If you are ever in Seoul, South Korea, you may hear someone rushing by to catch the bus yell loudly, “Ppalli ppalli (빨리 빨리).” This quickly-turned phrase means “hurry, hurry” in Korean. It is a defining feature in the fast-paced life of South Koreans, especially in the cities. It is not surprising, therefore, that South Korea has a wide variety of street foods to snack on, treat to, or even make a meal out of while busy passersby shop, explore, and “ppalli ppalli (빨리 빨리).” While some of them might remind you of Japanese street foods, these top 10 Korean bites will knock your socks off while you are on-the-go.
TAKEAWAY: If you want to try the most authentic versions of the following Korean street foods in Seoul, you must visit the Namdaemun, Dongdaemun and Gwangjang markets. The Gwangjang market is, since 1905, the oldest market still functioning in South Korea.
Pajeon |파전 (Korean Pancake)
Unlike the sweet pancakes with syrup found in American households, Korean pancakes are savory. Pajeon is made with many different vegetables and meats, but the main ingredient that defines this crispy dish is the green onions. Many pajeon recipes call for seafood, such as squid, octopus, or shrimp. The batter is a mix of flour, egg, water, oil, and salt. It takes only about 10 minutes to whip this crispy Korean flapjack up in a skillet. That’s why, it is a dish that appeals to the masses in Korea, especially for those who wish to tear and share as they take a breath on their daily commute through the city streets.
Kimbap | 김밥
Kim (김) is the Korean word for seaweed. Bap (밥) is the Korean word for rice. Kimbap is similar to Japanese sushi in respect to rolling rice up into a roll with a sheet of seaweed. However, kimbap does not have raw fish in it. Often, this dish incorporates ham or beef as the meat. Kimbap is also known for being colorful with vegetables like carrots, eggs, radishes, and greens – talk about eating with our eyes! Kimbap is one of those dishes that you don’t have to wait long to get either. Many people eat it as a late night snack when they have been out and about enjoying the nightlife in South Korea.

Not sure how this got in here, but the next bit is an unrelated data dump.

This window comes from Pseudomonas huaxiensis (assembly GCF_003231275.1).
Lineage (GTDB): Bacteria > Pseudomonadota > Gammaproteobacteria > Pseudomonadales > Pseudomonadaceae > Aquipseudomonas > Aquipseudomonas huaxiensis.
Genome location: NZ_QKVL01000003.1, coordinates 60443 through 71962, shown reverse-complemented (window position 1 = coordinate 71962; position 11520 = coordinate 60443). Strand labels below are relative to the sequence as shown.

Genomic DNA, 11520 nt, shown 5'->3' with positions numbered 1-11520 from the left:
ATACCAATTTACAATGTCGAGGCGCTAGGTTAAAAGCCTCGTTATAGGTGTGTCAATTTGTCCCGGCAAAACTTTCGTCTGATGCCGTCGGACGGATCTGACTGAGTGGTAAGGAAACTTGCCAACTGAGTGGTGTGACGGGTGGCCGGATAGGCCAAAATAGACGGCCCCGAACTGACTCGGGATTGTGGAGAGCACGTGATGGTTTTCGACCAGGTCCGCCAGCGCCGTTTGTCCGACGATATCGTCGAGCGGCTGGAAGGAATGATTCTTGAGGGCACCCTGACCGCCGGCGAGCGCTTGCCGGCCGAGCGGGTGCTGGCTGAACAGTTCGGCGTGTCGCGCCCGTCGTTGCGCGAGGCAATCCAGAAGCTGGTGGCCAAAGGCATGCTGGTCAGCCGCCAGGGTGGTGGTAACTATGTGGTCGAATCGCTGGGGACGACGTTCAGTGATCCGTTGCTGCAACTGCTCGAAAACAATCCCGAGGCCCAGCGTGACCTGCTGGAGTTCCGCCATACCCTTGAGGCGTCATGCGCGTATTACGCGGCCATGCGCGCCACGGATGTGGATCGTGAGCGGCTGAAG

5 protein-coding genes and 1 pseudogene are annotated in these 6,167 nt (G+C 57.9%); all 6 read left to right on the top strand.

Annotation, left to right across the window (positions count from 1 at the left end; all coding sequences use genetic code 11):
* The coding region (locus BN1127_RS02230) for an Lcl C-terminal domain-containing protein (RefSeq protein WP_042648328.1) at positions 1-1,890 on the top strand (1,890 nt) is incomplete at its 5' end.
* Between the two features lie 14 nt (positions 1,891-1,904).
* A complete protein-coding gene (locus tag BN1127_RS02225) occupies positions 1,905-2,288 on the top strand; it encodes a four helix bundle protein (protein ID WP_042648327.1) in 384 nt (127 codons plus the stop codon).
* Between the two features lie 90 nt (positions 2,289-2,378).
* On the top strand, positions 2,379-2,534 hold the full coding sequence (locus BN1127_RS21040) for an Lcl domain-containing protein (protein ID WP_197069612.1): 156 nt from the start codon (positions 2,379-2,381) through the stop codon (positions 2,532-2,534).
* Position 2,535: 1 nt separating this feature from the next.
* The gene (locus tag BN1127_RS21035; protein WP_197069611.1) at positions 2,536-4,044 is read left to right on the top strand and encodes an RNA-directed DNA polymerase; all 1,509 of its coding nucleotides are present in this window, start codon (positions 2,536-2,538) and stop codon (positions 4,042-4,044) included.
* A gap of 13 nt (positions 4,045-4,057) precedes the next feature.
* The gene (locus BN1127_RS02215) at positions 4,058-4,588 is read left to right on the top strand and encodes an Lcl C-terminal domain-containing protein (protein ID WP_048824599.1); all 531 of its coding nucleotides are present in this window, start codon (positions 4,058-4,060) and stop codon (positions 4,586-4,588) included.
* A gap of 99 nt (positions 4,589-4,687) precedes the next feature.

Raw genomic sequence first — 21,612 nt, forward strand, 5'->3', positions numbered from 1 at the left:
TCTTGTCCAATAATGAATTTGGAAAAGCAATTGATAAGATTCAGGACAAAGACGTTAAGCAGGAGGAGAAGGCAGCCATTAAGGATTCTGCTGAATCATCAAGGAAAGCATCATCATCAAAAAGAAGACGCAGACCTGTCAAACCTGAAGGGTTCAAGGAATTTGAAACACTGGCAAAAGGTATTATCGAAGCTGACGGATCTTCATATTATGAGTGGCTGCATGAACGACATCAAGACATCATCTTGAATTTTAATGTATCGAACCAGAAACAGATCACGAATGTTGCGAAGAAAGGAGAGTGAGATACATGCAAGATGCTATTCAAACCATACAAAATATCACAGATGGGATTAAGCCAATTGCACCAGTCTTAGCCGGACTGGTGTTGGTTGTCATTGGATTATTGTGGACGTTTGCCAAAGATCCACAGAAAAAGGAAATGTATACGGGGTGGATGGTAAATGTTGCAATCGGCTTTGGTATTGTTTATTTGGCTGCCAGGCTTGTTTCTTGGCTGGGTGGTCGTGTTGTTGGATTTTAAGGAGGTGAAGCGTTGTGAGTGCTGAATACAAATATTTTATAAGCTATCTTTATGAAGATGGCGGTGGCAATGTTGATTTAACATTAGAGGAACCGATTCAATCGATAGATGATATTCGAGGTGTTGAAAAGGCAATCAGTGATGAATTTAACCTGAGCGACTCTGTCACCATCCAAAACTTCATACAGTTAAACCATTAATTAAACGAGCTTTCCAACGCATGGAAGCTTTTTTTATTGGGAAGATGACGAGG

Mandu | 만두
Man-du, man-du, man-du, man-du! Mandu is the dish that keeps on giving, and people never want it to stop giving. This savory little pocket of warmth and yummy golden goodness is a staple in not only Korea but broader Asian cultures as well. Many people recognize mandu as dumplings.
Mandu is a bite-size portion of pan-fried, diced meat and vegetables tucked inside a thin flour dough. Then, the dough is rolled out in a circle. When the meat and vegetable mix is placed inside of it, half of the dough is folded over it, and the edges are pinched shut. The mandu is either pan fried, deep fried or boiled. Most people will dip it in a soy sauce mix to bring out the savory flavors even more. It’s bite-size, too, so take it with you as you hurry to your next destination.
Tteokbokki | 떡볶이 (Spicy rice cake)
If there is a street food that is decidedly Korean, it’s tteokbokki (pronounced duck-bow-kki). Korean food has strong flavors in it, and tteokbokki does not shy away from them. This dish has distinct flavors and textures: spicy, sweet, chewy, savory, nutty, smooth… It is made with cylindrical rice cakes, fish cakes, green onions, and cabbage. These ingredients are stewed in an anchovy broth that has red chili pepper paste, sugar, garlic, soy sauce, and sesame oil. This dish is not for the faint of heart since it is hot in regards to temperature and taste. There isn’t any hidden spice though – the dish is served in a bright red sauce on a plate with toothpicks handy.